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"Euthanasia": PCM Hurricane metal wing


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Pilot Officer George Barclay wrote in his diary on 6 September 1940 whilst based at North Weald:


"We are having simply magnificent weather - I've never known anything like it - clear skies and brilliant sun."












George was a member of 249 Squadron, but they were flying 56 Squadron's Hurricanes!  249 had recently arrived at North Weald to relieve 56 Squadron, the latter going for "a rest" to Boscombe Down in Wiltshire where their task was defending Southampton and Portsmouth.  But their Hurricanes were fitted with VHF, deemed to be "foolproof" whereas 249's weren't.....so they swapped!  But as depicted above, Hurricane P3135 was being flown by F/O Richard Brooker, it was "his" Hurricane from new and he, presumably decided that with the squadron code of US-U the aeroplane warranted the name "Euthanasia":




But it almost killed him on 21 August when he crash landed it:




This is the PCM metal wing kit plus Fawcett nose section, "dog kennel" and lower wing centre section, and the AIMS spinner and prop, build thread here. The pilot is by Black Dog plus additions.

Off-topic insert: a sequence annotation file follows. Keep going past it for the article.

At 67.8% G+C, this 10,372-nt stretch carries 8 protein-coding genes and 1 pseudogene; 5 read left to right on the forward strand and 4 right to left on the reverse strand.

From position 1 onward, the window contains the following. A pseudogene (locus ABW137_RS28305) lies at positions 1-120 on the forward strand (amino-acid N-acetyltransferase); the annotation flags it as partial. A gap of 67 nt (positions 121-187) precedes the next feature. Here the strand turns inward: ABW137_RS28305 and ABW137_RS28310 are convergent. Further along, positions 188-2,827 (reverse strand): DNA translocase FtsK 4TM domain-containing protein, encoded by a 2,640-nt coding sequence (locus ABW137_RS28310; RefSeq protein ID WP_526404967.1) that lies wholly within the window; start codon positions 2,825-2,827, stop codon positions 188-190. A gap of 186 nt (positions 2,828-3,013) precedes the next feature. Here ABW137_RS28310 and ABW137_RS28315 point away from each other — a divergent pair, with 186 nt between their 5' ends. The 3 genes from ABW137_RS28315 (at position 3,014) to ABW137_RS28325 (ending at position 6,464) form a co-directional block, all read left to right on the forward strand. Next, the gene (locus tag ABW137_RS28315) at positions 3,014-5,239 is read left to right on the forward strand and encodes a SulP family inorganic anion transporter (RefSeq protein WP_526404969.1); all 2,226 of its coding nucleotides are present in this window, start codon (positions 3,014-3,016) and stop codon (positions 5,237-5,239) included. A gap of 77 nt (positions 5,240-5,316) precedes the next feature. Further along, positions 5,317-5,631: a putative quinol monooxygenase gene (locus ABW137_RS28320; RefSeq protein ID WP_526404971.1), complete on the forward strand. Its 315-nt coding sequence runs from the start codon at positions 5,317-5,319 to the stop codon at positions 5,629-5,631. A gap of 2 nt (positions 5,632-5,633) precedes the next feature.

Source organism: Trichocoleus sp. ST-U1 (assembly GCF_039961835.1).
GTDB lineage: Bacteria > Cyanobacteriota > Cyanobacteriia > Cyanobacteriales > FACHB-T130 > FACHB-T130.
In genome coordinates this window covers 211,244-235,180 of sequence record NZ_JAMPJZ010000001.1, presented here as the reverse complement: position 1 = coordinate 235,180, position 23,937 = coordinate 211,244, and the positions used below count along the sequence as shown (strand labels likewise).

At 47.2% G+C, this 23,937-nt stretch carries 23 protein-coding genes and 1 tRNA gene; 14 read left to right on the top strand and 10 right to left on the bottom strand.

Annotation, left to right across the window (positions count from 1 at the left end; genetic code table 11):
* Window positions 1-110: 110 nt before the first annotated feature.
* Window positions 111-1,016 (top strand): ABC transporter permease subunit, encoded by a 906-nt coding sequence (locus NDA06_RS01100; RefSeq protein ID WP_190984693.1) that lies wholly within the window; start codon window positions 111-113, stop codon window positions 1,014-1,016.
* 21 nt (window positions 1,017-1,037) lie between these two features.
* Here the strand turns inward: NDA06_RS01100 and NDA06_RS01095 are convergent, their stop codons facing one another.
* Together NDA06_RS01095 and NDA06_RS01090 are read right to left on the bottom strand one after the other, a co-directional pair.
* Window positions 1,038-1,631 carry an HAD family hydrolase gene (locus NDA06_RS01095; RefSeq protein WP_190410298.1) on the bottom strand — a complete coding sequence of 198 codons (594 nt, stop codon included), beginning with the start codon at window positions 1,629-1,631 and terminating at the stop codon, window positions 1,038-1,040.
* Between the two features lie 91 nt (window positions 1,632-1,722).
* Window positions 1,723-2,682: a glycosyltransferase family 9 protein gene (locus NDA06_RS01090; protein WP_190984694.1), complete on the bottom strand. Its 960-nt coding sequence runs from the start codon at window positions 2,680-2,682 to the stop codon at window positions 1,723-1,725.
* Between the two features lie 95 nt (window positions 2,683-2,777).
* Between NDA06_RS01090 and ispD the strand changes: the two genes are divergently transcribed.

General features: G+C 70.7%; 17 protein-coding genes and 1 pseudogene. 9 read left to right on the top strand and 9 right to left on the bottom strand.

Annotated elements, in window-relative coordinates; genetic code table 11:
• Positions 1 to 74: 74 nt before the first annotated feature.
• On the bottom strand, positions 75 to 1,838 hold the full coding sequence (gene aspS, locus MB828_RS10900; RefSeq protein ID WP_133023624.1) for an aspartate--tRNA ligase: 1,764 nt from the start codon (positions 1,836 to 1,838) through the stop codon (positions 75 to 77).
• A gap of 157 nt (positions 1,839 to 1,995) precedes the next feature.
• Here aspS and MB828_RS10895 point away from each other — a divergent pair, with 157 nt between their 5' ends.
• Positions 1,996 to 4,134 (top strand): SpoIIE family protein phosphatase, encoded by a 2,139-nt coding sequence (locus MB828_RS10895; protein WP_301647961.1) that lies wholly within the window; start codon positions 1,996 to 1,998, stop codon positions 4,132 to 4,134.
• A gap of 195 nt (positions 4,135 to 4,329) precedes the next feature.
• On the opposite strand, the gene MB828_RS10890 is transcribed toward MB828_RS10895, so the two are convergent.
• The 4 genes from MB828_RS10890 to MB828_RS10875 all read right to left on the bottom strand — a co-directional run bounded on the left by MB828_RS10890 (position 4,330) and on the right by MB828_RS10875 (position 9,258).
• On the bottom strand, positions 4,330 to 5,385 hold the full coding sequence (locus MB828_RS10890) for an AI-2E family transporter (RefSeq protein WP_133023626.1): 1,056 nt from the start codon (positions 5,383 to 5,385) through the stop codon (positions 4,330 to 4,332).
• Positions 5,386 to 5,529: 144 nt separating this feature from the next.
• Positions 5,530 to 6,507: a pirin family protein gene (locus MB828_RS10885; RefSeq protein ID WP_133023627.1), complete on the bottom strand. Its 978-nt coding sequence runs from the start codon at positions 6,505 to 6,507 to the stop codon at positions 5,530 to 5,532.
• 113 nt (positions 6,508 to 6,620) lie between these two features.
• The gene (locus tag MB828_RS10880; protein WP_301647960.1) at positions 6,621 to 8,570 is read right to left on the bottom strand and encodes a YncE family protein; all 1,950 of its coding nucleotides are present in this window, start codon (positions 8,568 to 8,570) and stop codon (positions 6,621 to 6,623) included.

Hope you like it! :D

Had to add this one….thanks Guy!





Edited by mozart
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20 hours ago, Christa said:

The Hurricane was the bruiser, the tough slugger that felled bombers and could get home despite damage. This model is that legendary battler. Congratulations Max.

Thank you all for your very kind comments, as we all know it’s always rewarding to get feedback.


Chris, reference your note above, you are of course absolutely right. A couple of facts that have emerged from reading both Tom Neil’s autobiography and George Barclay’s biography is firstly, how cold and draughty the Hurricane was. Anything much above 20,000 feet and it was pretty much ineffective. Secondly how much the hood restricted vision….George Barclay flew with his hood open in combat as much as possible, temperature permitting….see above! Thirdly how Hurricane pilots feared fire, the Hurricane was particularly prone to fire, not so much from the emergency fuel tank just in front of the pilot but from the wing tanks either side. The draughtiness meant that flames were drawn easily into the cockpit. Fourthly, the number of times pilots aborted or returned to base early because of oil covering the windscreen. And fifthly….whilst the Hurricane pilots regarded the Spitfire pilots as “glory boys” they loved their Hurricanes and became very “precious” about flying their own familiar personal mount.

Edited by mozart
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